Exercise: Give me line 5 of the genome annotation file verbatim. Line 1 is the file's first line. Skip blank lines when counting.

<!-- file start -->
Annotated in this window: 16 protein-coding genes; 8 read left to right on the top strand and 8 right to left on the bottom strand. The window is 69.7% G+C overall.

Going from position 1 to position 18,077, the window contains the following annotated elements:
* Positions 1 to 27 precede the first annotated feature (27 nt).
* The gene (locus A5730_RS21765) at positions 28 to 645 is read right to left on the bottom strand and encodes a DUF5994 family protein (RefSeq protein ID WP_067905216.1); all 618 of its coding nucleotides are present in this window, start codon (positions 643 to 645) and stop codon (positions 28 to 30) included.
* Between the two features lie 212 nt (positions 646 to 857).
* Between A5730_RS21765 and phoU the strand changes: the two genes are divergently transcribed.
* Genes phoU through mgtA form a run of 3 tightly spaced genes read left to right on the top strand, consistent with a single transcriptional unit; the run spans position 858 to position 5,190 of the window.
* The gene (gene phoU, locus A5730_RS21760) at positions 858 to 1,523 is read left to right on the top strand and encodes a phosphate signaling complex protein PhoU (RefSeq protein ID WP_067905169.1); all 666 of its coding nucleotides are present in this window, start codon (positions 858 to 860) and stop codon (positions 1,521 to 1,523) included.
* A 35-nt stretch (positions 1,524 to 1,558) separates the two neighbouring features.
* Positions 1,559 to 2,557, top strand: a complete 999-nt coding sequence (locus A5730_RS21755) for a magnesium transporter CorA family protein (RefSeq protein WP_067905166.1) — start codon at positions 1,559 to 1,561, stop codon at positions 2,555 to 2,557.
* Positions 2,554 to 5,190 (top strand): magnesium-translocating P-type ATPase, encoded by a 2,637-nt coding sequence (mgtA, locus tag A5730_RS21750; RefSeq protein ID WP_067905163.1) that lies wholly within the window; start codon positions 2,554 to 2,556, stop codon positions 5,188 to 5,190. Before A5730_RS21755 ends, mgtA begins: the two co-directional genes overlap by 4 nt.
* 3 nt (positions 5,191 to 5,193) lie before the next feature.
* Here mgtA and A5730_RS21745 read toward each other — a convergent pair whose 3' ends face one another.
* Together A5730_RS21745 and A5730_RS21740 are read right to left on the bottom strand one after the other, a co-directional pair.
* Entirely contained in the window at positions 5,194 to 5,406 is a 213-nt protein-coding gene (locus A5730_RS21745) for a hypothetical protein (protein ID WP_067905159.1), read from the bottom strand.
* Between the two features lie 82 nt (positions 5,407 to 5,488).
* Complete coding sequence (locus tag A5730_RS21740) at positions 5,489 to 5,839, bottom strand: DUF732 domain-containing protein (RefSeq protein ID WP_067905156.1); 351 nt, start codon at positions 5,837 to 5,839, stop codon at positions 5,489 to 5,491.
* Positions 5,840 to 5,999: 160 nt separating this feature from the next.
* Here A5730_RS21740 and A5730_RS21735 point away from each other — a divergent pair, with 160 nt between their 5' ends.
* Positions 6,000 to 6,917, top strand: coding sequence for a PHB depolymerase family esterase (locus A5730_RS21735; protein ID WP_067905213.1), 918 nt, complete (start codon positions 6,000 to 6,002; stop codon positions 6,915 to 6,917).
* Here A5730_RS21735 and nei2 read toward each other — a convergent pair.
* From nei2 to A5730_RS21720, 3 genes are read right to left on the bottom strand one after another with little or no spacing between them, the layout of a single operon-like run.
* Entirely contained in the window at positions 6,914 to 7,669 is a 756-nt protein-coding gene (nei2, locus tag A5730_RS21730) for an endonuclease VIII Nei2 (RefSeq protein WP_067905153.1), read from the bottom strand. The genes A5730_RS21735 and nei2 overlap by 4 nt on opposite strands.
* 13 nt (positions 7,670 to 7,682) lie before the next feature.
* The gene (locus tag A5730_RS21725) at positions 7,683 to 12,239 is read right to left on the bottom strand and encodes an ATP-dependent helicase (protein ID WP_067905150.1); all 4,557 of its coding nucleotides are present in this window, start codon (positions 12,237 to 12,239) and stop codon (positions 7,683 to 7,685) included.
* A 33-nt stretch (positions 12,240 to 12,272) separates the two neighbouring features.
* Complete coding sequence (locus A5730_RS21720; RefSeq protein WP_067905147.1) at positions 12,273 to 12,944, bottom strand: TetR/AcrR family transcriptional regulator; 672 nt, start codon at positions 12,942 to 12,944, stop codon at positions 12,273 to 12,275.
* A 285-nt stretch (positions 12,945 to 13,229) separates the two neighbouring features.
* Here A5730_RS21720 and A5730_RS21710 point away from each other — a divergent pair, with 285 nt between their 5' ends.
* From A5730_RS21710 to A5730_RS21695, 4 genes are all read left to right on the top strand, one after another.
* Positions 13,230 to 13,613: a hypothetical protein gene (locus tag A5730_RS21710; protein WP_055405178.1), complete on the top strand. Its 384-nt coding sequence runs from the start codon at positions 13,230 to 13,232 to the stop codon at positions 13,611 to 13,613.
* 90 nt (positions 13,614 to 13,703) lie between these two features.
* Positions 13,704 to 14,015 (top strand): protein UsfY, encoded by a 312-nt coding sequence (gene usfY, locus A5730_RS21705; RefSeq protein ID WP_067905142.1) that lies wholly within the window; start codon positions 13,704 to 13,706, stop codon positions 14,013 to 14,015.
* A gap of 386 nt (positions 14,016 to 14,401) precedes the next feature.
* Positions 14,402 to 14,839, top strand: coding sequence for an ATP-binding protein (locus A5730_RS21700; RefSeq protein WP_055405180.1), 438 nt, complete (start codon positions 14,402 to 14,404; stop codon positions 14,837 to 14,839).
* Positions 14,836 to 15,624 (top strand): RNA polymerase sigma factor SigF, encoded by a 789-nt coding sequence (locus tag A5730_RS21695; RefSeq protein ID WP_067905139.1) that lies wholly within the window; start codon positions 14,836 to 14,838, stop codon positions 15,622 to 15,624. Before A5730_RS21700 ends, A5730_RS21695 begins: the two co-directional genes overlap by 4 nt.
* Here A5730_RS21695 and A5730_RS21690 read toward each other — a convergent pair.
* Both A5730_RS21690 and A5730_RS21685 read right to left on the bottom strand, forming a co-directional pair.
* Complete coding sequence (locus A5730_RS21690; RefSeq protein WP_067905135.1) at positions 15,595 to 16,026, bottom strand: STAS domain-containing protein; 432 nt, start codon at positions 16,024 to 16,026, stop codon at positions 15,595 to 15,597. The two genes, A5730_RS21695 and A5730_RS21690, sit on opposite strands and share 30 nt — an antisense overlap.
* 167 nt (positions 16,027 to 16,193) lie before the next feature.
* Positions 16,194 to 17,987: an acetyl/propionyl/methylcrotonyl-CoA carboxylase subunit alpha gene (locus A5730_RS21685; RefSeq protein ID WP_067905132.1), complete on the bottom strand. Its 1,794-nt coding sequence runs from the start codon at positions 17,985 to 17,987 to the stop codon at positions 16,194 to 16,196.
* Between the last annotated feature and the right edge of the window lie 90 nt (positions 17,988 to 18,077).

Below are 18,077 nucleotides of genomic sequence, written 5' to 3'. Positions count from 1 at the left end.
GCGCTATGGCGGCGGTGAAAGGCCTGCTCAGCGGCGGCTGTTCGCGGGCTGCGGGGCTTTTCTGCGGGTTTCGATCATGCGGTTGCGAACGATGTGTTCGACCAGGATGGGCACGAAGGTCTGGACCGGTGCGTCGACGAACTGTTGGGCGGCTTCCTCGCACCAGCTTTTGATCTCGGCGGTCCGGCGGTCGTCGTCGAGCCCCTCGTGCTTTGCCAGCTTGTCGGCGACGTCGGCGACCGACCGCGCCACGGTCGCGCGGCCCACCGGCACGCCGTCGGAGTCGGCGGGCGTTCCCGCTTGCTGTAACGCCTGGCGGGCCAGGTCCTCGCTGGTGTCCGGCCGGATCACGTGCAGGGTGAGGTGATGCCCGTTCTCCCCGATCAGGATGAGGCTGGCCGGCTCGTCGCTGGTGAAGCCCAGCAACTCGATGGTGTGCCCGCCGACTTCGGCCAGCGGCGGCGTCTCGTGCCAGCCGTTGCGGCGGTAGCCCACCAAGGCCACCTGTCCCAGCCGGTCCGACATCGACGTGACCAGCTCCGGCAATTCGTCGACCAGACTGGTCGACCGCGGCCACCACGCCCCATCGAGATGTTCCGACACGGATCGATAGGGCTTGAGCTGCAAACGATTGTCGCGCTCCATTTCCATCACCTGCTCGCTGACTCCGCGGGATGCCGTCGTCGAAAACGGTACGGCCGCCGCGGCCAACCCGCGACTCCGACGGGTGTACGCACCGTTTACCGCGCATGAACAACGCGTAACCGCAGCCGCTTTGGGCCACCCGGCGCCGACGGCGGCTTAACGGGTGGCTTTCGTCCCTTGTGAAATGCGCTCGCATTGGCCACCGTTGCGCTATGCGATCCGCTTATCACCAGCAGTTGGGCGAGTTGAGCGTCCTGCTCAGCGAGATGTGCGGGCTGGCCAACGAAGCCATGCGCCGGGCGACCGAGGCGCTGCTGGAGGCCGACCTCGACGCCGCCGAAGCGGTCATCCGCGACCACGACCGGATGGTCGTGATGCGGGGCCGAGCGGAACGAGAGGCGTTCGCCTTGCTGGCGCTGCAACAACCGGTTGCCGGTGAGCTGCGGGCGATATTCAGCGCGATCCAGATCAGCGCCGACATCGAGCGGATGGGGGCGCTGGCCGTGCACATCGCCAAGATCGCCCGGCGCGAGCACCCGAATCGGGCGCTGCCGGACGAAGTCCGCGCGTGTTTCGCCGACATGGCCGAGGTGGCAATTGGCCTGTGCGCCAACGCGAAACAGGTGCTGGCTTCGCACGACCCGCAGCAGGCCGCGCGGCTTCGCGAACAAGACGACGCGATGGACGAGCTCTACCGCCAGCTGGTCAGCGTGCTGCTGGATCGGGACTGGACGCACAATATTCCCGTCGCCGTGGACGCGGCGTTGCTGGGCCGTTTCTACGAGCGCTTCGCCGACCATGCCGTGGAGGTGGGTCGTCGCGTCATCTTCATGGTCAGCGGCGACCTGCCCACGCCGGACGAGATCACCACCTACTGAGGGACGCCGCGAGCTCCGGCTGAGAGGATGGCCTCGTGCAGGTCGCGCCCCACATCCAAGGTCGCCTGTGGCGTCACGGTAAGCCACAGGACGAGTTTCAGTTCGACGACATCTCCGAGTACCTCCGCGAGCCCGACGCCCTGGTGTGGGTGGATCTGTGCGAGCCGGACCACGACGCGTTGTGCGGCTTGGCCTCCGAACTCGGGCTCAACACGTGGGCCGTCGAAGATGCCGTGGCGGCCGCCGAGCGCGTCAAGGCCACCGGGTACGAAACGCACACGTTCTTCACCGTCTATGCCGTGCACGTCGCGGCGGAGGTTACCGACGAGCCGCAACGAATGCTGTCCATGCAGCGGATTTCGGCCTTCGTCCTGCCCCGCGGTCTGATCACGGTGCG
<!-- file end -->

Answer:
* Between the two features lie 212 nt (positions 646 to 857).